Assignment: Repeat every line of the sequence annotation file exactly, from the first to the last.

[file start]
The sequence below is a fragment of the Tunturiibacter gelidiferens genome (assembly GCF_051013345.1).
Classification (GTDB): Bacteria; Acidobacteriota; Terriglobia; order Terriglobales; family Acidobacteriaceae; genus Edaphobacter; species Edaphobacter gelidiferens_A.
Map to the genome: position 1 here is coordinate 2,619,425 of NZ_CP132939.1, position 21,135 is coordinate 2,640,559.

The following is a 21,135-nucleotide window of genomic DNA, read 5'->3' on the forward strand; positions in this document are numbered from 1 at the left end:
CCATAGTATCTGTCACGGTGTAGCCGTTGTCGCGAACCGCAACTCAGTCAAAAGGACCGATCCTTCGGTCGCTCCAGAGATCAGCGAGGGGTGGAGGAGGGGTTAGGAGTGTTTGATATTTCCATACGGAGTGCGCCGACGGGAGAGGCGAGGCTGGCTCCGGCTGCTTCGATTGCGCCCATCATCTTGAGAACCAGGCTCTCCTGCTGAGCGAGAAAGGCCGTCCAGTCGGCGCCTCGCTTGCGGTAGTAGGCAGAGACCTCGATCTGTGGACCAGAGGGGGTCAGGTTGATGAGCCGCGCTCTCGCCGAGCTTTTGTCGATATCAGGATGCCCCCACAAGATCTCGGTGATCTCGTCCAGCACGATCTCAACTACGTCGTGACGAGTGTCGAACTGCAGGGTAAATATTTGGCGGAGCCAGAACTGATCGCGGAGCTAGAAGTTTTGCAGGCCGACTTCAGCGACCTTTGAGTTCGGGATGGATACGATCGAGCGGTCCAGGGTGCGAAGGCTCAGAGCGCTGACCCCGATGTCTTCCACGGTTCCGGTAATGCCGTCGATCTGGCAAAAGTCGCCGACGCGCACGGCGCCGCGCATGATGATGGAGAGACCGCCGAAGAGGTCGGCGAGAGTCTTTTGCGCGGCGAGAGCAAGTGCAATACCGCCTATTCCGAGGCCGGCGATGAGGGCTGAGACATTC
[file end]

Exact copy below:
The sequence below is a fragment of the Tunturiibacter gelidiferens genome (assembly GCF_051013345.1).
Classification (GTDB): Bacteria; Acidobacteriota; Terriglobia; order Terriglobales; family Acidobacteriaceae; genus Edaphobacter; species Edaphobacter gelidiferens_A.
Map to the genome: position 1 here is coordinate 2,619,425 of NZ_CP132939.1, position 21,135 is coordinate 2,640,559.

The following is a 21,135-nucleotide window of genomic DNA, read 5'->3' on the forward strand; positions in this document are numbered from 1 at the left end:
CCATAGTATCTGTCACGGTGTAGCCGTTGTCGCGAACCGCAACTCAGTCAAAAGGACCGATCCTTCGGTCGCTCCAGAGATCAGCGAGGGGTGGAGGAGGGGTTAGGAGTGTTTGATATTTCCATACGGAGTGCGCCGACGGGAGAGGCGAGGCTGGCTCCGGCTGCTTCGATTGCGCCCATCATCTTGAGAACCAGGCTCTCCTGCTGAGCGAGAAAGGCCGTCCAGTCGGCGCCTCGCTTGCGGTAGTAGGCAGAGACCTCGATCTGTGGACCAGAGGGGGTCAGGTTGATGAGCCGCGCTCTCGCCGAGCTTTTGTCGATATCAGGATGCCCCCACAAGATCTCGGTGATCTCGTCCAGCACGATCTCAACTACGTCGTGACGAGTGTCGAACTGCAGGGTAAATATTTGGCGGAGCCAGAACTGATCGCGGAGCTAGAAGTTTTGCAGGCCGACTTCAGCGACCTTTGAGTTCGGGATGGATACGATCGAGCGGTCCAGGGTGCGAAGGCTCAGAGCGCTGACCCCGATGTCTTCCACGGTTCCGGTAATGCCGTCGATCTGGCAAAAGTCGCCGACGCGCACGGCGCCGCGCATGATGATGGAGAGACCGCCGAAGAGGTCGGCGAGAGTCTTTTGCGCGGCGAGAGCAAGTGCAATACCGCCTATTCCGAGGCCGGCGATGAGGGCTGAGACATTC